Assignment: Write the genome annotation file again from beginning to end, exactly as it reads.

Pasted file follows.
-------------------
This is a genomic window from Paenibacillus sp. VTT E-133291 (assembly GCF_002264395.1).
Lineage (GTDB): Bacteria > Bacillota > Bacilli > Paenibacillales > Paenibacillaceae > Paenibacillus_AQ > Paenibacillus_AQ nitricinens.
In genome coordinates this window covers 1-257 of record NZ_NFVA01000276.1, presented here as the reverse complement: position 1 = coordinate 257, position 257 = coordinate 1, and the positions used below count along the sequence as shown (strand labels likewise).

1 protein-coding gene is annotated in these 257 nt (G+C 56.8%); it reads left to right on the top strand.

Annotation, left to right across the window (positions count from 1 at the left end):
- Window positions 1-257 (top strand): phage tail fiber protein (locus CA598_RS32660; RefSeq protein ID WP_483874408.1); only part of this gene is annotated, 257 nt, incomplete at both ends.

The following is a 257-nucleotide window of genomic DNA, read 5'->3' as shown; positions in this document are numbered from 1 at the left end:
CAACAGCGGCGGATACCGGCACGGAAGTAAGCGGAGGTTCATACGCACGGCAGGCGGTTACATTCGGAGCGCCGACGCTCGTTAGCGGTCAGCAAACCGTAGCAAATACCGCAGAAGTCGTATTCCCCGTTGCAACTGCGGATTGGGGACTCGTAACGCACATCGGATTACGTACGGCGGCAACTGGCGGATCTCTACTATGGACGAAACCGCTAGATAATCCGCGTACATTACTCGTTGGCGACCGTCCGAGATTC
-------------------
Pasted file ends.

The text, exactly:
This is a genomic window from Paenibacillus sp. VTT E-133291 (assembly GCF_002264395.1).
Lineage (GTDB): Bacteria > Bacillota > Bacilli > Paenibacillales > Paenibacillaceae > Paenibacillus_AQ > Paenibacillus_AQ nitricinens.
In genome coordinates this window covers 1-257 of record NZ_NFVA01000276.1, presented here as the reverse complement: position 1 = coordinate 257, position 257 = coordinate 1, and the positions used below count along the sequence as shown (strand labels likewise).

1 protein-coding gene is annotated in these 257 nt (G+C 56.8%); it reads left to right on the top strand.

Annotation, left to right across the window (positions count from 1 at the left end):
- Window positions 1-257 (top strand): phage tail fiber protein (locus CA598_RS32660; RefSeq protein ID WP_483874408.1); only part of this gene is annotated, 257 nt, incomplete at both ends.

The following is a 257-nucleotide window of genomic DNA, read 5'->3' as shown; positions in this document are numbered from 1 at the left end:
CAACAGCGGCGGATACCGGCACGGAAGTAAGCGGAGGTTCATACGCACGGCAGGCGGTTACATTCGGAGCGCCGACGCTCGTTAGCGGTCAGCAAACCGTAGCAAATACCGCAGAAGTCGTATTCCCCGTTGCAACTGCGGATTGGGGACTCGTAACGCACATCGGATTACGTACGGCGGCAACTGGCGGATCTCTACTATGGACGAAACCGCTAGATAATCCGCGTACATTACTCGTTGGCGACCGTCCGAGATTC